Death leaves a heartache no one can heal, love leaves a memory no one can steal. Memories live forever and celebrate the lives of our loved ones. Like the Marvin Hamlish song “memories are the scattered pictures of the way we were.” Memories…where do I begin? Well, I remember my Father and Uncle Donald trying to trump each other in practical jokes; I remember my non-religious Uncle coming to my Confirmation because he was my GodFather, but I suspect mostly because he loved me; I remember Daddy asking my brother Don to make a chicken wire man for Donald and Ginny to put in their yard in Blackwood, so their’s wouldn’t be the only naked yard; I remember a summer night in Ocean City,MD. when my Father, Uncle Donald and Mr. Rivello had a contest to determine who had the best, manly, athletic looking legs; I remember the weekend that Chuck had his first piano recital and our parents were in England so Donald and Ginny came and Uncle Donald practically climbed over people to get the best photographs to record the event; I remember going to Cherry Hill to visit Donald and Ginny and getting up very early to drive to Asbury Park to watch Donny’s ice hockey team and sharing a motel room with the whole family while waiting for his next game; I remember sitting at my grandmother Nana’s gate leg kitchen table while my GrandFather “Pop” and Uncle Donald taught me how to eat a hard crab; and I remember learning all about football from these same two men. While my family was in Japan, Uncle Donald married Ginny the Grand Diva Of All Things Domestic. My life and memories are enriched by Donald and Ginny and Donny and Kim. Memories come and go so quickly. So…Donald was born; he blinked; and he was gone. No buildings have been named after him; no monuments erected in in his honor. But He DID have the chance to know and love each and every friend as well as all his family members. How much more blessed can a person be? I hope that everyone who knew and loved Uncle Donald can find comfort in their memories.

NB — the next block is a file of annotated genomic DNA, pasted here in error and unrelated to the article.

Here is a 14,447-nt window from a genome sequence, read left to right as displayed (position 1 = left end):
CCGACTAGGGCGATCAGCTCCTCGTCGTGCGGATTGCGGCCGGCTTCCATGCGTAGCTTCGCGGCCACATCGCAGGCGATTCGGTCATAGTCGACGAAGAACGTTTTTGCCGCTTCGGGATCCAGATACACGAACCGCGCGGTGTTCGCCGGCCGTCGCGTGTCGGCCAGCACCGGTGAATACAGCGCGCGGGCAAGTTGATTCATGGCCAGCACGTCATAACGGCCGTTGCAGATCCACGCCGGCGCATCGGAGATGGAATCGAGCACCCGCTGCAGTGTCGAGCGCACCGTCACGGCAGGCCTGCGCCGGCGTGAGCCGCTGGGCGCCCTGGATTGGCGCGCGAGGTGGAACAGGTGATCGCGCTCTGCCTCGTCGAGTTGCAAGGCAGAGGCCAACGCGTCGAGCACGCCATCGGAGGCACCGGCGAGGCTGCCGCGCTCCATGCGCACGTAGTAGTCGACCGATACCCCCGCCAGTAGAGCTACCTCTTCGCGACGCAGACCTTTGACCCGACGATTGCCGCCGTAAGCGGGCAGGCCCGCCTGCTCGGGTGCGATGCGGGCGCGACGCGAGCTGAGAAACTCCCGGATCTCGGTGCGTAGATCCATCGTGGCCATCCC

2. Jean Kathryn Bock Giles